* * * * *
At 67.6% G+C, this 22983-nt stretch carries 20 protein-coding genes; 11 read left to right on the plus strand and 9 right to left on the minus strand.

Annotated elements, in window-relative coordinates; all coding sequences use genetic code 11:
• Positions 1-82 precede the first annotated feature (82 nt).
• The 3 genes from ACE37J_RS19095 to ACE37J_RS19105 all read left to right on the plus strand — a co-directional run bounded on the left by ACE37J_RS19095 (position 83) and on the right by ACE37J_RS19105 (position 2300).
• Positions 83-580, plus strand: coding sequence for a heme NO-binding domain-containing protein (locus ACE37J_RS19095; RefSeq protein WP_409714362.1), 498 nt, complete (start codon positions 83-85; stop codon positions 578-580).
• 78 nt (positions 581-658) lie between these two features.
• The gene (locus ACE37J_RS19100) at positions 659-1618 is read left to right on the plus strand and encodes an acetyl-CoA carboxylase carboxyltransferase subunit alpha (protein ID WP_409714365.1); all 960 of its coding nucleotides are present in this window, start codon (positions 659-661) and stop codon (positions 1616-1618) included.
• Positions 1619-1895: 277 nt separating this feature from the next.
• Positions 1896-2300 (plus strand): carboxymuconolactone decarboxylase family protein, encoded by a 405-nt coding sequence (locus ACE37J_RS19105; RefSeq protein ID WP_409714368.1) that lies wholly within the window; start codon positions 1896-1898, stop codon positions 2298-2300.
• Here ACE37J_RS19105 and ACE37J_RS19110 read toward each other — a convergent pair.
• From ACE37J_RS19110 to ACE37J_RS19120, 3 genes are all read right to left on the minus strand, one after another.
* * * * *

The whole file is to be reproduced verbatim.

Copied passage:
At 67.6% G+C, this 22983-nt stretch carries 20 protein-coding genes; 11 read left to right on the plus strand and 9 right to left on the minus strand.

Annotated elements, in window-relative coordinates; all coding sequences use genetic code 11:
• Positions 1-82 precede the first annotated feature (82 nt).
• The 3 genes from ACE37J_RS19095 to ACE37J_RS19105 all read left to right on the plus strand — a co-directional run bounded on the left by ACE37J_RS19095 (position 83) and on the right by ACE37J_RS19105 (position 2300).
• Positions 83-580, plus strand: coding sequence for a heme NO-binding domain-containing protein (locus ACE37J_RS19095; RefSeq protein WP_409714362.1), 498 nt, complete (start codon positions 83-85; stop codon positions 578-580).
• 78 nt (positions 581-658) lie between these two features.
• The gene (locus ACE37J_RS19100) at positions 659-1618 is read left to right on the plus strand and encodes an acetyl-CoA carboxylase carboxyltransferase subunit alpha (protein ID WP_409714365.1); all 960 of its coding nucleotides are present in this window, start codon (positions 659-661) and stop codon (positions 1616-1618) included.
• Positions 1619-1895: 277 nt separating this feature from the next.
• Positions 1896-2300 (plus strand): carboxymuconolactone decarboxylase family protein, encoded by a 405-nt coding sequence (locus ACE37J_RS19105; RefSeq protein ID WP_409714368.1) that lies wholly within the window; start codon positions 1896-1898, stop codon positions 2298-2300.
• Here ACE37J_RS19105 and ACE37J_RS19110 read toward each other — a convergent pair.
• From ACE37J_RS19110 to ACE37J_RS19120, 3 genes are all read right to left on the minus strand, one after another.